This decision had a fascinating ripple effect on creating systems for Homestead, like the experience points economies. For instance, even though players are "crafting" many decorations to place in their homes, the decoration crafting system doesn't use the "crafting XP" system. It uses what Guild Wars 2 refers to as "Mastery XP," a progression system for players that have reached maximum level with a character. Mastery XP is earned by going out into the world of Guild Wars 2 and completing various achievements.

Gray explained it like this: if a player wanted to make a Homestead item that required a high amount of crafting XP, the quickest way to unlock it would be to stand still and just click "craft object" over and over again to crank that number up.

A player character wielding a spear stands in front of an explosion in Guild Wars 2.

If the player goes out into the world and earns Mastery XP, then they're actually playing Guild Wars 2 while chasing their Homesteading goals. Gray said that ArenaNet wants Homesteads to be engaging for as many players as possible. The studio's goal is that if a player is regularly playing Guild Wars 2 and engaging with content from its many expansions, then they can count on finding something fun to do out in their Homestead.

Adding decorating tools to a 12-year-old game isn't easy

Guild Wars 2 doesn't follow in the footsteps of survival games where players build their homes and decorations brick by brick. Because it's an evolution of the existing decoration tool, it's meant to let players enter a "fly mode" and navigate their camera around the space, placing objects precisely as desired.

Playtesting the Homestead feature also inspired ArenaNet to design new tools, said Luebbers. Players will have access to a "wireframe mode" in their home area that can render objects in their Homestead as easily visible outlines. They'll be able to see through obstacles and terrain and be better able to find decorative objects that they misplaced or previously buried in the ground.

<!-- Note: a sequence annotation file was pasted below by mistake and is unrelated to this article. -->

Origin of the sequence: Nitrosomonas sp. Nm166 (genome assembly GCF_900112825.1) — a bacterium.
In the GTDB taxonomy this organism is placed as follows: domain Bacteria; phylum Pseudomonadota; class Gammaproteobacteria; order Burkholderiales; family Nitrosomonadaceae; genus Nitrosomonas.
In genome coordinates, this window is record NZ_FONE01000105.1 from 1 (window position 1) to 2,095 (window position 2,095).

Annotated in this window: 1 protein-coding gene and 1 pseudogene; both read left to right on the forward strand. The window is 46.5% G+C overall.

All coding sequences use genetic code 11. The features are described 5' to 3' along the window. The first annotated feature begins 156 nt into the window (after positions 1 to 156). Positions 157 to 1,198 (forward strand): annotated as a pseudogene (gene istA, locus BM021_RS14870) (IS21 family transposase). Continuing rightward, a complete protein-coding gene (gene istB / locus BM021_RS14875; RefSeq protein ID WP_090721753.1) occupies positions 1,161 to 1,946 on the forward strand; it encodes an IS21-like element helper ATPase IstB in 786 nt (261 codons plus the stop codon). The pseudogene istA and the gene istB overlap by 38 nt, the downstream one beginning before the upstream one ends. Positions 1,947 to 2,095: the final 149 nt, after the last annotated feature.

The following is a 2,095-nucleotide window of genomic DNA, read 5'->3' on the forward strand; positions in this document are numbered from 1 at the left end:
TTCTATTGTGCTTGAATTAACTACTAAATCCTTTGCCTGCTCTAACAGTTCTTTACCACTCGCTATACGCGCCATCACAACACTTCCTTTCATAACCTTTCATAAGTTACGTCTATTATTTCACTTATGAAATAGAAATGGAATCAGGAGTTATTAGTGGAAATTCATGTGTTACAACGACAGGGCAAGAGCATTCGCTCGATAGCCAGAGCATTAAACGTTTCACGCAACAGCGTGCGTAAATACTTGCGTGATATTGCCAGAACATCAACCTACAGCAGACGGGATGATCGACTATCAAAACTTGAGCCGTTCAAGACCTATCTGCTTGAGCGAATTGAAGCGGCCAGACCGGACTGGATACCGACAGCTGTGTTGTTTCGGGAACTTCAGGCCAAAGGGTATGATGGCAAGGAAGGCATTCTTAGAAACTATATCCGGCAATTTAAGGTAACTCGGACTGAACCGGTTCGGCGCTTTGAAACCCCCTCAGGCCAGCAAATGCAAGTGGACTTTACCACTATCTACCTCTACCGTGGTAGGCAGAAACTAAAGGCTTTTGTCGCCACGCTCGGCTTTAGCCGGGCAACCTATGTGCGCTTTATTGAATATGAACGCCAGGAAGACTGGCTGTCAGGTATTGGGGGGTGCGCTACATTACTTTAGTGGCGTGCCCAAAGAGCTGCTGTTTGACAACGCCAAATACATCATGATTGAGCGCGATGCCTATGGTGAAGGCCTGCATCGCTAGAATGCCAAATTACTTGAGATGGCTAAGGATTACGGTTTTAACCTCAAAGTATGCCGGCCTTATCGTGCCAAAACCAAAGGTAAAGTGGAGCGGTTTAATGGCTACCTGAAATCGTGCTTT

Expanding the existing decoration tool came with some "self-inflicted" tech debt. ArenaNet decided that if it was going to update the existing decoration tools for Homesteads, they needed to be retroactively updated for guild halls as well. After all, there will still be players more invested in decorating their guilds' stomping grounds than their own home. Leaving them with simpler systems could lead to unnecessary disappointment.

Then there's maybe the more important issue: updating how decorative objects work across Guild Wars 2 would break how those objects work with the old decorating tools. Entire halls would be thrown into ruin. Obviously, that's not an agreeable outcome.

A Homestead interior in Guild Wars 2. It looks like a log cabin with various fantasy accoutrements.

Maybe the biggest limitation, Gray said, was that data storage on an "elder game" can be a complicated task. That's why players are only allowed one Homestead per account that's shared across all of their characters. Gray recalled that the team was "trying to figure out the maximum amount of [inhabitable] space, the number of decorations—all sorts of things that could allow us to push the envelope." If every player character were allowed to have a Homestead (versus every player account), it would "drastically shrink" how expansive Homesteads could be.

Gray and Luebbers made familiar overtures to the idea that adding player housing to an MMORPG needs to obviously be fun before it's "realistic." But adding this feature so late in the game's life shows the creativity needed to even make such a feature "fun." It doesn't simulate a realistic experience of living in a fantasy world, trading ordinary tasks like gathering resources and assembling buildings by hand to the process of just giving players easy tools to plop down furniture where they see fit.

But if the purpose of your housing system is self-expression and not survivability—why would players want to simulate the everyday challenges of home ownership? Prioritizing player creativity shows how ArenaNet—and other developers—can nurture more and more life out of long-running online games.

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About the Author(s)

Bryant Francis

Senior Editor, GameDeveloper.com

Bryant Francis is a writer, journalist, and narrative designer based in Boston, MA. He currently writes for Game Developer, a leading B2B publication for the video game industry. His credits include Proxy Studios' upcoming 4X strategy game Zephon and Amplitude Studio's 2017 game Endless Space 2.